Whether people realize it or not, there is an art to conversation. It’s a skill that isn’t normally taught and is usually learned by trial and error only by those wishing to gain those skills. One of the greatest “secrets” in the art of conversation is listening … really listening to what the other person is saying. But how many of us actually listen? Typically, people are already thinking of what they’re going to say next before the person they’re talking to is even finished with what they were saying.
How many of us have talked with someone who completely hogs the conversation, not letting you get a word in edgewise? Or worse, they constantly interrupt you when you are speaking. And then there are those who won’t let you get away because they can’t stop talking!
Those types of conversations are not only draining to the one whose ear is being bent, it’s selfish and harmful. What the gabber doesn’t realize is that people start avoiding them because they don’t want to be corralled into their constant gabbing, especially if it’s negative and self-serving.
Today more and more people, particularly our younger generations, are not talking face-to-face anymore and are relying on cell phones, tablets and social media to interact with others. Look at people out in public, students at colleges and high schools, or even in businesses, and you will see just how addicted people are to modern technology. It’s not a bad thing per se, but we’re losing that intimate contact with our basic humanity.
How does all of this relate to spiritual communities? People who go to church still need to be heard. They need to know that their feelings are being validated and that someone cares. Leaders and chaplains in particular need to learn the art of conversation when ministering to their congregation, especially if it is someone in dire need of some kind of emotional/spiritual help.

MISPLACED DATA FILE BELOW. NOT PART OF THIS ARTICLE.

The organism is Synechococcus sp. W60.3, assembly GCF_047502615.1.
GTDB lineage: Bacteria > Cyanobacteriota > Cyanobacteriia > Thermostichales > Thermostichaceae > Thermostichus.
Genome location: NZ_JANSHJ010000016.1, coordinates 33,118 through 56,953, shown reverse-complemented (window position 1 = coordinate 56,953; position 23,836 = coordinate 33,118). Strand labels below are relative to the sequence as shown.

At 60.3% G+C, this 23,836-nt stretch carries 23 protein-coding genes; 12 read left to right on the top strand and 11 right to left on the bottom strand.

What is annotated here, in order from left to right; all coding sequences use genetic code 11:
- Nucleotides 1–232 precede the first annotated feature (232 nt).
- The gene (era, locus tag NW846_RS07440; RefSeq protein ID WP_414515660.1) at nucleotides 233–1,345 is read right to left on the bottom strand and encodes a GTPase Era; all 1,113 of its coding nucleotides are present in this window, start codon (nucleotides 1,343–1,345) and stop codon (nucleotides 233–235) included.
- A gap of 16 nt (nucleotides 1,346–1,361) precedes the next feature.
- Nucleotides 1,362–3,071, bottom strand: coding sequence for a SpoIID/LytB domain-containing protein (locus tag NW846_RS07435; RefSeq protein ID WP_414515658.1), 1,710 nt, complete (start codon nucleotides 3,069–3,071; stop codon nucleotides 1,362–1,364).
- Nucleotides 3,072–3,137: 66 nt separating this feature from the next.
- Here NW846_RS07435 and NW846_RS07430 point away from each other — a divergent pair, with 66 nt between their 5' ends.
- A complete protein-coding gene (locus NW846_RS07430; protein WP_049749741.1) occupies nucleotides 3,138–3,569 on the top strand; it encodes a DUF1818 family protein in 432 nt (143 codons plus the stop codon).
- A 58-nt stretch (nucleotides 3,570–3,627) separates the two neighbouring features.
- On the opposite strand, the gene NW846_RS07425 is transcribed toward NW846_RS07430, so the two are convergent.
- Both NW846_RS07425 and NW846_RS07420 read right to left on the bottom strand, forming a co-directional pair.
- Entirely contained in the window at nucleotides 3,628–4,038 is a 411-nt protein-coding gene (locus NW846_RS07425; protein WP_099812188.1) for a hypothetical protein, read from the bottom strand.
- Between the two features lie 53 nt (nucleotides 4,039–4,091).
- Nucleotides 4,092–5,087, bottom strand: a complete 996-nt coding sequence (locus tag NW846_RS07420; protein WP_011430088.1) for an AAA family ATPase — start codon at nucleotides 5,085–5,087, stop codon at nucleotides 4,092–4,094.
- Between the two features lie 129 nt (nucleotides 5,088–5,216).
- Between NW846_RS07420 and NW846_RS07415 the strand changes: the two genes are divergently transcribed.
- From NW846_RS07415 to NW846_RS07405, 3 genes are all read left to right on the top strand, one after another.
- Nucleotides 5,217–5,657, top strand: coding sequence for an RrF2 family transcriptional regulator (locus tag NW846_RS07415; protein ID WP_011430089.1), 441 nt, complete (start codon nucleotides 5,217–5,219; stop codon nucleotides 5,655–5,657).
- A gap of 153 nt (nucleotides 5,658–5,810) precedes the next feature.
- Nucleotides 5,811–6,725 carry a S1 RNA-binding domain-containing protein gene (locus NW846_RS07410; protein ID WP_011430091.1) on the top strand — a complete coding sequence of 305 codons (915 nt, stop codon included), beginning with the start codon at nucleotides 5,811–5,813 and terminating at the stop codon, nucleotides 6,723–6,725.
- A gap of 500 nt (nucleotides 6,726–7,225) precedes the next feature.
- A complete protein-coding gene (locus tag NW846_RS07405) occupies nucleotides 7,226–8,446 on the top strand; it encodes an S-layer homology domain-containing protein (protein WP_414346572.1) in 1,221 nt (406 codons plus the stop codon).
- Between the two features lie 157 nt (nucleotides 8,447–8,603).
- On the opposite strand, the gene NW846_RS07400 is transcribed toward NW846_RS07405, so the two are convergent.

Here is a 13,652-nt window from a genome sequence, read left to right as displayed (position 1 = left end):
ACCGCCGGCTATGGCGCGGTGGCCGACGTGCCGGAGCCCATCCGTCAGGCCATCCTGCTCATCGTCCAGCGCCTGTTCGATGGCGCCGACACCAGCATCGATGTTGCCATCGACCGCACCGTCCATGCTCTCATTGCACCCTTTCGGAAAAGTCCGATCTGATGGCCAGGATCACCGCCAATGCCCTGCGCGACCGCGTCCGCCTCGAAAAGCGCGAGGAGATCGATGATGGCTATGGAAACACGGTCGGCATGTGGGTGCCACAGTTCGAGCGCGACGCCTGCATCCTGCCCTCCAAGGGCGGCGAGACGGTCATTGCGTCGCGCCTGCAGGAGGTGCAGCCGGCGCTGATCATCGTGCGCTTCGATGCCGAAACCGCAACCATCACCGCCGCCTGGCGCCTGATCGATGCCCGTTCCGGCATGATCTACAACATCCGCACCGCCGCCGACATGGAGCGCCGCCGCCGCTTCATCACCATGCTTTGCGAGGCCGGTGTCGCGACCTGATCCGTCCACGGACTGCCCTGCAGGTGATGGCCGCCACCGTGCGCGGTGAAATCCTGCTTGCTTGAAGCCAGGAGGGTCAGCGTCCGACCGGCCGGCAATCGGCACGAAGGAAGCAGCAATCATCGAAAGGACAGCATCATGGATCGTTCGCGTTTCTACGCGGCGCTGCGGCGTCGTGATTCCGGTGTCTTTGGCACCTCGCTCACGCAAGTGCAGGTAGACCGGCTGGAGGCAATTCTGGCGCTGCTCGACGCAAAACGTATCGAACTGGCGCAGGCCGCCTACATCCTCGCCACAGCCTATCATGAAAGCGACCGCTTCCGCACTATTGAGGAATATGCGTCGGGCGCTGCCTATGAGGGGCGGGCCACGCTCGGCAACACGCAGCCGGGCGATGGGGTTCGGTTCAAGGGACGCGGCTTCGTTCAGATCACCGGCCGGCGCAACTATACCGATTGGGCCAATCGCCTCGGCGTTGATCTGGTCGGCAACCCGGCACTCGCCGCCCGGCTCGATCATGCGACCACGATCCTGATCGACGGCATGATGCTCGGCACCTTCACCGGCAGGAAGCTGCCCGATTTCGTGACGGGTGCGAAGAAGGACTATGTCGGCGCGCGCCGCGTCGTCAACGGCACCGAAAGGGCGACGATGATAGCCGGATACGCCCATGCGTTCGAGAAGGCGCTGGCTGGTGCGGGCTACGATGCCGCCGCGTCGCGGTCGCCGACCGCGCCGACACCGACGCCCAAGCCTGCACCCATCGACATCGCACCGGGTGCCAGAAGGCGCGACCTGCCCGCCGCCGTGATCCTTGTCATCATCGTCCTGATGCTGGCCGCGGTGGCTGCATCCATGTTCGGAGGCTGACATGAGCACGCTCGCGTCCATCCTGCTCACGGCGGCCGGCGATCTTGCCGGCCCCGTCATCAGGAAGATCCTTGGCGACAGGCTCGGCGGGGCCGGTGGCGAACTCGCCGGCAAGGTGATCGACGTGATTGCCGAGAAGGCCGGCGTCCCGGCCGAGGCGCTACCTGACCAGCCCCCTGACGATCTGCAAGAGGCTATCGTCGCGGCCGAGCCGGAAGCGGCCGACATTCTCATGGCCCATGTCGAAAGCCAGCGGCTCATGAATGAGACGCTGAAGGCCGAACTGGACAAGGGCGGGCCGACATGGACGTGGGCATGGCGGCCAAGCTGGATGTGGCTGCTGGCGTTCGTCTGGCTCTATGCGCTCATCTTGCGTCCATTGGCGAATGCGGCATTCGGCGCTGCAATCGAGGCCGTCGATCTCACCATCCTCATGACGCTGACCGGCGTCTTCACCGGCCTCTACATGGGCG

We need to really listen, not only to the words they are speaking, but the emotion that is behind their words. Being empathetic and trusting our inner Spirit will help us to discern if there is a bigger picture, which there normally is. We need to let the person talk it out and validate their feelings, but at the same time, be sensitive enough to know when to direct them to a more positive frame of mind or to guide them to get professional help.
One thing we in Unity/New Thought need to be careful of is being insensitive to someone’s feelings by immediately telling them to think positive thoughts. For instance, if someone starts telling us about their health issue(s), many will come back instantly with “You’re not sick! = You are healthy and well!” I was guilty of that myself some time ago until I learned I didn’t like it done to me, and it’s not a way to be Spirit-led.
Validating means saying “I understand; please tell me more.” And, “Is there anything else that you would like to tell me about this?” Let their well of words run dry before offering advice. Once they’re complete, we can offer them different solutions or options and let them make the final decision. I prefer to ask a lot of questions to help them think for themselves and to find their own answers.
We also need to be careful not to criticize, find fault, or judge them for what they are telling us, as it could end up shutting them down or make matters worse. If they are in the wrong for whatever reason, there are gentler and kinder ways to point it out without making them feel judged or damaging further their self-esteem or feelings of self-worth.
Another thing that lets someone know that you are really listening to is to keep constant eye contact the whole time they are speaking. Do not look around, look at your watch, or answer your phone or check texts as they come in, etc. They need to know that you are with them 100% and that you really care.
If we can be the listener we hope others would be for us, then we have started to master the art of conversation.